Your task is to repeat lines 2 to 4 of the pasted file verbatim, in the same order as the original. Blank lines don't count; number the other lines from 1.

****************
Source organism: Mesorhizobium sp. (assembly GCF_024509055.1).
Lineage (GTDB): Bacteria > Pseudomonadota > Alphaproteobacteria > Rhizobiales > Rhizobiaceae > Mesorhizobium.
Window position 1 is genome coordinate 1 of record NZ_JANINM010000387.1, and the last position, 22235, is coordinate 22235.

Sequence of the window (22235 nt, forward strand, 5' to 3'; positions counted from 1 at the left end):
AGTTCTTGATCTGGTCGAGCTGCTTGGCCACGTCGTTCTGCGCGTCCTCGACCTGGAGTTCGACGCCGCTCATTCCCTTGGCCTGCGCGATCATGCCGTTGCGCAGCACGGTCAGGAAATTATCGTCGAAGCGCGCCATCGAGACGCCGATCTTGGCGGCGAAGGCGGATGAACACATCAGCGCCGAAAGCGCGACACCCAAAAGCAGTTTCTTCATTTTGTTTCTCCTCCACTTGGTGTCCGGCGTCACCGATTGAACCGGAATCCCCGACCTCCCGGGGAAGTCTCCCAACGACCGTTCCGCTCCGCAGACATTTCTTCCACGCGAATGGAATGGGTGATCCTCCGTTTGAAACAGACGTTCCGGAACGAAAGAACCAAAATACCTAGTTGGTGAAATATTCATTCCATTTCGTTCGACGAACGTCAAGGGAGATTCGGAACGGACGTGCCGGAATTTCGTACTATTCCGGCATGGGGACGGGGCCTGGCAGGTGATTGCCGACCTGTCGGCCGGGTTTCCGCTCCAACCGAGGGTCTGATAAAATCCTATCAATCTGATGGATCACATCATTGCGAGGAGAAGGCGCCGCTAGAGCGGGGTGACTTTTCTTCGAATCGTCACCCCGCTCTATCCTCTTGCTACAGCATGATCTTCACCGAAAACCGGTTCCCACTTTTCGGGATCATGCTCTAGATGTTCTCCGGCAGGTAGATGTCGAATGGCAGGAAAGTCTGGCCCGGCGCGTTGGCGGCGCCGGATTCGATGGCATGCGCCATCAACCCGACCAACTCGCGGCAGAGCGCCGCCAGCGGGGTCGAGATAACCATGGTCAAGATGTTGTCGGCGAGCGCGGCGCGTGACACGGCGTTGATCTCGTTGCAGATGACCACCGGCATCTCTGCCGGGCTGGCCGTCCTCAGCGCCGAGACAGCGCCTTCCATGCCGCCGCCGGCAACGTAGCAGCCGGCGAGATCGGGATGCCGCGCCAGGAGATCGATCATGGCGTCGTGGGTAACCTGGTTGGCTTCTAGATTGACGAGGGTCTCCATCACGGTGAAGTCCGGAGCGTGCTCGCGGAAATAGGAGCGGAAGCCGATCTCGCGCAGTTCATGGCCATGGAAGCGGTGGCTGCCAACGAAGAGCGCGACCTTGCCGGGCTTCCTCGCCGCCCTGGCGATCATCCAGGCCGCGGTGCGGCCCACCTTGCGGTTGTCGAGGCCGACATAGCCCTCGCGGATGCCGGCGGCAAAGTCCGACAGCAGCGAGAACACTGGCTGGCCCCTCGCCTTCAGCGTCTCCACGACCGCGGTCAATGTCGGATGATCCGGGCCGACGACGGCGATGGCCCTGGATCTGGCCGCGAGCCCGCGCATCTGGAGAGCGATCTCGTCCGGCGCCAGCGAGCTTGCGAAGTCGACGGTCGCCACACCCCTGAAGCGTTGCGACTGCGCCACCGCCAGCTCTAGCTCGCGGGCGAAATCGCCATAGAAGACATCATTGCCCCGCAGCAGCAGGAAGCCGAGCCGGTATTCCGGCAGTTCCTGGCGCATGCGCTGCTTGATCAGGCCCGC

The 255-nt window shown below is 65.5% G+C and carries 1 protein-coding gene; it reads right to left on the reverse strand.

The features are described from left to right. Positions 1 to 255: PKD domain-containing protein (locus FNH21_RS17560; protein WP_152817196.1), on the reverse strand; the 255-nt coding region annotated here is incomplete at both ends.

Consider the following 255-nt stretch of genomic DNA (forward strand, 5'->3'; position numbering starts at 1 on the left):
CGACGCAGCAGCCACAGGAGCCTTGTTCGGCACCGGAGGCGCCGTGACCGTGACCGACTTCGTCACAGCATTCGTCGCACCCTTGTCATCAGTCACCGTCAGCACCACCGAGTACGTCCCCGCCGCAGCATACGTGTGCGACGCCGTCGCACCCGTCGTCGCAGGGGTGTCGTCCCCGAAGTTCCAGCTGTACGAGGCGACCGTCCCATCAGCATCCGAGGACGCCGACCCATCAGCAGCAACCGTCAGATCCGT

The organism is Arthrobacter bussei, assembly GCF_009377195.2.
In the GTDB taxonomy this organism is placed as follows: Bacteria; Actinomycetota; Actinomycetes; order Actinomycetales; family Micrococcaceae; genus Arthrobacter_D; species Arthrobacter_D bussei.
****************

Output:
Lineage (GTDB): Bacteria > Pseudomonadota > Alphaproteobacteria > Rhizobiales > Rhizobiaceae > Mesorhizobium.
Window position 1 is genome coordinate 1 of record NZ_JANINM010000387.1, and the last position, 22235, is coordinate 22235.

Sequence of the window (22235 nt, forward strand, 5' to 3'; positions counted from 1 at the left end):